Locke Lord QuickStudy: IRS Releases New Management Contract Safe Harbors For Bond-Financed Property

Locke Lord LLP
Updated September 8, 2016 (August 31, 2016)
On August 22, 2016, the Internal Revenue Service (IRS) released Revenue Procedure 2016-44 (2016-44) and then modified 2016-44 on September 2, 2016.  This revenue procedure was a response from the IRS to a longstanding request from the issuers of tax-advantaged bonds to modernize the old and overly restrictive management contract safe harbors found in the now superseded Rev. Proc. 97-13 (97-13), including the modestly helpful subsequent modifications of 97-13.  A State, local government, or non-profit entity (Qualified User) that funds projects with tax-advantaged bonds will find far greater flexibility from the new safe harbors in 2016-44 when entering into an agreement (Management Contract) with a third party (Service Provider) to manage certain aspects of its bond-financed facilities (Managed Property). While no law or regulation is perfect and there will be many new questions, the tax-advantaged bond community was uniform in its praise of 2016-44 as a significant step forward.

Section 141 of the Internal Revenue Code (Code) generally states that a state or local government bond will not be a tax-exempt bond if the facilities financed will have excessive use by a nongovernmental, private entity.  Excessive private use arises when the nongovernmental person both (i) uses more than 10% of the financed facility and (ii) pays an amount for that use that allows for the issuer of the bond to pay more than 10% of the debt service on that bond from the private payments.  Section 145 of the Code applies the rules in Section 141 of the Code to qualified 501(c) (3) bonds for nonprofits, treating the nonprofit as if it were a state or local government for this purpose, but lowering the 10% threshold to 5%. Treasury Regulations § 1.141-3 (Regs) expands what constitutes private use to include certain management contracts for operation of any portion of the bond-financed facility.  Certain routine contracts, such as a janitorial service contract, are deemed by the Regs not to constitute management contracts, but most other contracts are management contracts.  2016-44 provides that a Management Contract nonetheless will not give rise to private business use if the safe harbors set forth in 2016-44 are met.

The following is a very brief list of those requirements:

  1. The compensation to the Service Provider must be reasonable.
  2. The Management Contract cannot allow the Service Provider to share in the net profits of the Managed Property.  This requirement is a holdover from 97-13.
  3. The Management Contract must not require the Service Provider to bear any net losses from the Managed Property.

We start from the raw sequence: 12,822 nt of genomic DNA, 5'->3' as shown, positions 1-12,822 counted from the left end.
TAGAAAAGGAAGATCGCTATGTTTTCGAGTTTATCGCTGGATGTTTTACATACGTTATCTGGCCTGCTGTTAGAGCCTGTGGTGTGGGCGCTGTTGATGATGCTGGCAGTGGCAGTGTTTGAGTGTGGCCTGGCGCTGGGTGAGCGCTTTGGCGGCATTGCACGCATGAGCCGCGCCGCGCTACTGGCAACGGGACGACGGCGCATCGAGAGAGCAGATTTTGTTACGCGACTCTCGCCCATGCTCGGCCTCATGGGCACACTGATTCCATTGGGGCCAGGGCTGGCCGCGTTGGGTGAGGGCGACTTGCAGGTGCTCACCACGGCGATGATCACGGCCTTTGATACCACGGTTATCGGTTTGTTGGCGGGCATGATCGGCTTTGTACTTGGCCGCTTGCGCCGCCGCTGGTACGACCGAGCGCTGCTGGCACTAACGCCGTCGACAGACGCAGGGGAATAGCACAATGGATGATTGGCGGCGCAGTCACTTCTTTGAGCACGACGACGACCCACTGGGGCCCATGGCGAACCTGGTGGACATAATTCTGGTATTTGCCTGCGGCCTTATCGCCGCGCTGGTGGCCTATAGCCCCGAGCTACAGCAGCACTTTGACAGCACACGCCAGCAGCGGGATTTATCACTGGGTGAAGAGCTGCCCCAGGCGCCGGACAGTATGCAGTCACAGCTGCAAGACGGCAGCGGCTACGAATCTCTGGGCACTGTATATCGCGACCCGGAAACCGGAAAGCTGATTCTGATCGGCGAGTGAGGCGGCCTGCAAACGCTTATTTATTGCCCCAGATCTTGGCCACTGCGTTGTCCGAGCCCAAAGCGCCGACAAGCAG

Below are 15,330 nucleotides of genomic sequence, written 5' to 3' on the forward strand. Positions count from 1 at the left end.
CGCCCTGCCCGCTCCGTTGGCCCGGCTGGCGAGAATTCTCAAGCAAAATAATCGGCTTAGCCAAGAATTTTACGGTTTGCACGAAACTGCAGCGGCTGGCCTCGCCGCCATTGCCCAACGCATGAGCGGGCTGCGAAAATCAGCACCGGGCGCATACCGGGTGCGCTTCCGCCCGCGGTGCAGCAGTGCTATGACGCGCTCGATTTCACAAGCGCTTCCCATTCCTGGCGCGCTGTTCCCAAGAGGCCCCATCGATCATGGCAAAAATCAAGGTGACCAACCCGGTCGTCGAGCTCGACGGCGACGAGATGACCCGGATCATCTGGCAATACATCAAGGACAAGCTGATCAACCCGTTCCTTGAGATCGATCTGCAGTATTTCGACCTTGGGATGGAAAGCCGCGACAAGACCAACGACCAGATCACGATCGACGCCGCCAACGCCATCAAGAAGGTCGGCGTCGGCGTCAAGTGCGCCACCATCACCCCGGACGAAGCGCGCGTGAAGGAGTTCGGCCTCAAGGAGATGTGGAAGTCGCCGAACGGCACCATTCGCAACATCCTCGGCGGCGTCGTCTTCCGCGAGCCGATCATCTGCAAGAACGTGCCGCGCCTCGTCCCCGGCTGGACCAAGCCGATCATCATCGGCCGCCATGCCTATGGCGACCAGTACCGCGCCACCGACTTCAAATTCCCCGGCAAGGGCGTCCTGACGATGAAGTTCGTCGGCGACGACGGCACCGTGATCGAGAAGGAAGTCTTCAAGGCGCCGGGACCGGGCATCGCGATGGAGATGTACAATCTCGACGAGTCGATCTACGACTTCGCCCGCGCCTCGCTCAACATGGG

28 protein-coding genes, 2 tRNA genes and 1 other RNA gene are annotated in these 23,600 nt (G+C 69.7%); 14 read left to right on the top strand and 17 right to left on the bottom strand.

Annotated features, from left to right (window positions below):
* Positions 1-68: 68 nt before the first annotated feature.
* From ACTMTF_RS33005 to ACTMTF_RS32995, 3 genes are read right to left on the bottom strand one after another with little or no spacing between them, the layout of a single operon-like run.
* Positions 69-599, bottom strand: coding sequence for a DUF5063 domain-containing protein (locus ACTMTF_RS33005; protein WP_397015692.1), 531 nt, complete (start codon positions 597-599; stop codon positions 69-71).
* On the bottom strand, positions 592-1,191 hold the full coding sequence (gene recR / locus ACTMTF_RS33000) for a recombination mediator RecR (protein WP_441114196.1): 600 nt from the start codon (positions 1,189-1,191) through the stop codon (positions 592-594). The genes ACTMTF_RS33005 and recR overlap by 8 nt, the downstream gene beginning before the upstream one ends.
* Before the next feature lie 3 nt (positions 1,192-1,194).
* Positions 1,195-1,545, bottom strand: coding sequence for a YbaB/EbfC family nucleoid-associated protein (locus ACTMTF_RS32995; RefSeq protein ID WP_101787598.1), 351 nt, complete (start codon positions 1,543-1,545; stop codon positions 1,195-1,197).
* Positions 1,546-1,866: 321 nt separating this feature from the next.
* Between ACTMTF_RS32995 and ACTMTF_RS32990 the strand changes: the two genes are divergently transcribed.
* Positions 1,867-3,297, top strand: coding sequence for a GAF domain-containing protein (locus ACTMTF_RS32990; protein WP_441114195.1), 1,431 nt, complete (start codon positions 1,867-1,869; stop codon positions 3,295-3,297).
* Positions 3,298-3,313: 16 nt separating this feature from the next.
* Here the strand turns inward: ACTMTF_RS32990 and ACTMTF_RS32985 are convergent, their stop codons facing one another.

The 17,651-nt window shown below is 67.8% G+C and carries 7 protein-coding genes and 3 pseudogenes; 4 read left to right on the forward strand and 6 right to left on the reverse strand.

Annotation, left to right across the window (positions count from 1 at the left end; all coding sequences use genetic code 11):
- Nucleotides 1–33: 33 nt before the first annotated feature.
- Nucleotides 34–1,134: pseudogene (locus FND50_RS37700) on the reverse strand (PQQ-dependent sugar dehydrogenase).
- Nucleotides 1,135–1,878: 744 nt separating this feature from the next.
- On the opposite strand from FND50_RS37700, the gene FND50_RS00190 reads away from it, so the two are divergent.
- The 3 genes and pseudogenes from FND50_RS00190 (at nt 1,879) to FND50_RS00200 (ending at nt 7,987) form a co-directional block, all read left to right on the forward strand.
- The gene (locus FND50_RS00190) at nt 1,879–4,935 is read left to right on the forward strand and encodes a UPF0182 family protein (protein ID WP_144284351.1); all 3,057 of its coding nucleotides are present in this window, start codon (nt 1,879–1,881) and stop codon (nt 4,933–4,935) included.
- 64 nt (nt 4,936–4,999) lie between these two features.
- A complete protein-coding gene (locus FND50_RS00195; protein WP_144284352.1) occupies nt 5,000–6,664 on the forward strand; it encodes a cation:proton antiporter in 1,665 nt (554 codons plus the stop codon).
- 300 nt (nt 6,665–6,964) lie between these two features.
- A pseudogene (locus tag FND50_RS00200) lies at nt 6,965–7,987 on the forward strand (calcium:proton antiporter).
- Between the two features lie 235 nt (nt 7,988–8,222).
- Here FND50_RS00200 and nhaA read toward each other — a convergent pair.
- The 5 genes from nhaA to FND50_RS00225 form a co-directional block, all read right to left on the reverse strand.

4. The Management Contract term cannot exceed the lesser of (i) 30 years or (ii) 80% of the remaining economic life of the Managed Property.
  5. The Qualified User must exercise a significant degree of control over the Managed Property.
  6. The Qualified User must bear the risk of loss for the Managed Property (although third party insurance is not prohibited).
  7. The Service Provider cannot take a federal tax position that is contrary to or inconsistent with its status as a service provider.
  8. The Service Provider cannot have any role or relationship with the Qualified User that substantially limits the Qualified User’s ability to exercise its rights under the Management Contract.

Some observations: First, while 2016-44 generally provides greater flexibility from a legal perspective, Qualified Users should not necessarily alter their sound business practices in negotiating contract terms as a result of the existence of these safe harbors.  Second, 2016-44 may require redrafting of certain provisions in existing management contracts if the Qualified User chooses to apply these new safe harbors to those contracts.   Third, please note that in many cases the property that is managed by a Service Provider may only be partially bond-financed property.  Conversely, the Managed Property may only be a portion of what is bond financed.  For instance, a large university may have bond financed a portion of its student union, while the entire student union is managed by a Service Provider.  In measuring private business use where there is a non-compliant contract, the Qualified User may need to analyze how bond-financed facilities overlay managed facilities.  Fourth, 2016-44 was designed to and should help facilitate greater interaction between Qualified Users and private partners when that is desirable. This interaction often takes the form of what are broadly described as Public-Private Partnerships or P3’s, including (i) greater integration of hospitals and non-employee physicians in providing healthcare services and (ii) bringing private expertise to the design, construction and operation of publicly owned facilities such as bridges, toll roads, airports, seaports, water treatment and distribution facilities, and sewage treatment and collection facilities.    

Like all of the other aspects of 2016-44, the effective date provisions are very flexible. 2016-44 is effective for contracts entered into on or after August 22, 2016.  But a Qualified User may choose to apply these safe harbors to a contract executed prior to August 22, 2016.  On the other hand, while it is not likely to be chosen in most circumstances, a Qualified User may continue to apply 97-13, as modified and amplified, to contracts executed prior to August 18, 2017 and not materially modified or extended on or after that date.

The discussion above is intended only as a brief summary of a complex rule and does not constitute legal advice.

Please contact the authors of this publication or your Locke Lord bond lawyer for further information and analysis of the application of 2016-44.